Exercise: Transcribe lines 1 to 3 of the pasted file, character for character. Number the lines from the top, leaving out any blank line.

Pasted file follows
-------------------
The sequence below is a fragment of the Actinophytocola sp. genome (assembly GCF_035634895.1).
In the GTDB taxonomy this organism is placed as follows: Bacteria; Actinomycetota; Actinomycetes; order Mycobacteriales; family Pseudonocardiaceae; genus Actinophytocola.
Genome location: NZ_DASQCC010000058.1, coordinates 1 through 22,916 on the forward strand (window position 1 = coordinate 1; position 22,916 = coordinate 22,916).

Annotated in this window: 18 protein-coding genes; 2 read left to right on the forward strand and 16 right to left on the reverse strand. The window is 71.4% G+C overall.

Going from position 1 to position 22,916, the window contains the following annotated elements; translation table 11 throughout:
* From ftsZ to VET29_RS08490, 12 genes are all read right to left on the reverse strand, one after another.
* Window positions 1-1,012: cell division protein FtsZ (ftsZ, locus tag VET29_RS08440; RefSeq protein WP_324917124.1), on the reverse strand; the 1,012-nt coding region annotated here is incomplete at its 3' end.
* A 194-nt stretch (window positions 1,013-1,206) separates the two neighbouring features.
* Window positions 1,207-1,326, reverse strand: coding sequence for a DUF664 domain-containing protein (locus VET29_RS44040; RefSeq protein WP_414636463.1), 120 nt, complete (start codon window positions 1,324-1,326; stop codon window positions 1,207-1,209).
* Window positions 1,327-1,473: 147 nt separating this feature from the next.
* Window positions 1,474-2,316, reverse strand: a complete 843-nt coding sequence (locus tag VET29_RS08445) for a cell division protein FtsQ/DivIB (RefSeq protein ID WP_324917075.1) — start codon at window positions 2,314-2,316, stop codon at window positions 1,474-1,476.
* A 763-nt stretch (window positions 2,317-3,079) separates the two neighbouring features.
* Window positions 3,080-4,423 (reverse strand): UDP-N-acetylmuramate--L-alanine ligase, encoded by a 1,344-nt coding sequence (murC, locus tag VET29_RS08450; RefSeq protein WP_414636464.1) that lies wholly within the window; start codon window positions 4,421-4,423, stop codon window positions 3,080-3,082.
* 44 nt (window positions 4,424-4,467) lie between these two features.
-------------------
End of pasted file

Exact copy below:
The sequence below is a fragment of the Actinophytocola sp. genome (assembly GCF_035634895.1).
In the GTDB taxonomy this organism is placed as follows: Bacteria; Actinomycetota; Actinomycetes; order Mycobacteriales; family Pseudonocardiaceae; genus Actinophytocola.
Genome location: NZ_DASQCC010000058.1, coordinates 1 through 22,916 on the forward strand (window position 1 = coordinate 1; position 22,916 = coordinate 22,916).